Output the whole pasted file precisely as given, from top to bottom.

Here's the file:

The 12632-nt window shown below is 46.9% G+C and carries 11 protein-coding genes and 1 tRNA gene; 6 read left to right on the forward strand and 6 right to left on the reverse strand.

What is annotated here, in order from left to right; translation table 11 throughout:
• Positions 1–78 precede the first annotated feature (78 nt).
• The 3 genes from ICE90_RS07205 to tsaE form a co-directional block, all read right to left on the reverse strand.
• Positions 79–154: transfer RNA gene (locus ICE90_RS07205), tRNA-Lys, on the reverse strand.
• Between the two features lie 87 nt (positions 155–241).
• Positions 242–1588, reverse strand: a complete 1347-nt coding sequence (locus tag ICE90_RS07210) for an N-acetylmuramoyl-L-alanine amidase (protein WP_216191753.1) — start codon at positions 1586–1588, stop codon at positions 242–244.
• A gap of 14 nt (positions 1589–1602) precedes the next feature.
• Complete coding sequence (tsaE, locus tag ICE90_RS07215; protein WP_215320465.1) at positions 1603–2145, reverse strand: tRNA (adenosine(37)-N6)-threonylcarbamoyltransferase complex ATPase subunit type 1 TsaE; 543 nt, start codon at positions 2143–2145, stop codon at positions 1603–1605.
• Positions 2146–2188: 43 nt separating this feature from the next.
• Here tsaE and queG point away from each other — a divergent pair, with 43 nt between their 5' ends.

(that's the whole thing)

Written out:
The 12632-nt window shown below is 46.9% G+C and carries 11 protein-coding genes and 1 tRNA gene; 6 read left to right on the forward strand and 6 right to left on the reverse strand.

What is annotated here, in order from left to right; translation table 11 throughout:
• Positions 1–78 precede the first annotated feature (78 nt).
• The 3 genes from ICE90_RS07205 to tsaE form a co-directional block, all read right to left on the reverse strand.
• Positions 79–154: transfer RNA gene (locus ICE90_RS07205), tRNA-Lys, on the reverse strand.
• Between the two features lie 87 nt (positions 155–241).
• Positions 242–1588, reverse strand: a complete 1347-nt coding sequence (locus tag ICE90_RS07210) for an N-acetylmuramoyl-L-alanine amidase (protein WP_216191753.1) — start codon at positions 1586–1588, stop codon at positions 242–244.
• A gap of 14 nt (positions 1589–1602) precedes the next feature.
• Complete coding sequence (tsaE, locus tag ICE90_RS07215; protein WP_215320465.1) at positions 1603–2145, reverse strand: tRNA (adenosine(37)-N6)-threonylcarbamoyltransferase complex ATPase subunit type 1 TsaE; 543 nt, start codon at positions 2143–2145, stop codon at positions 1603–1605.
• Positions 2146–2188: 43 nt separating this feature from the next.
• Here tsaE and queG point away from each other — a divergent pair, with 43 nt between their 5' ends.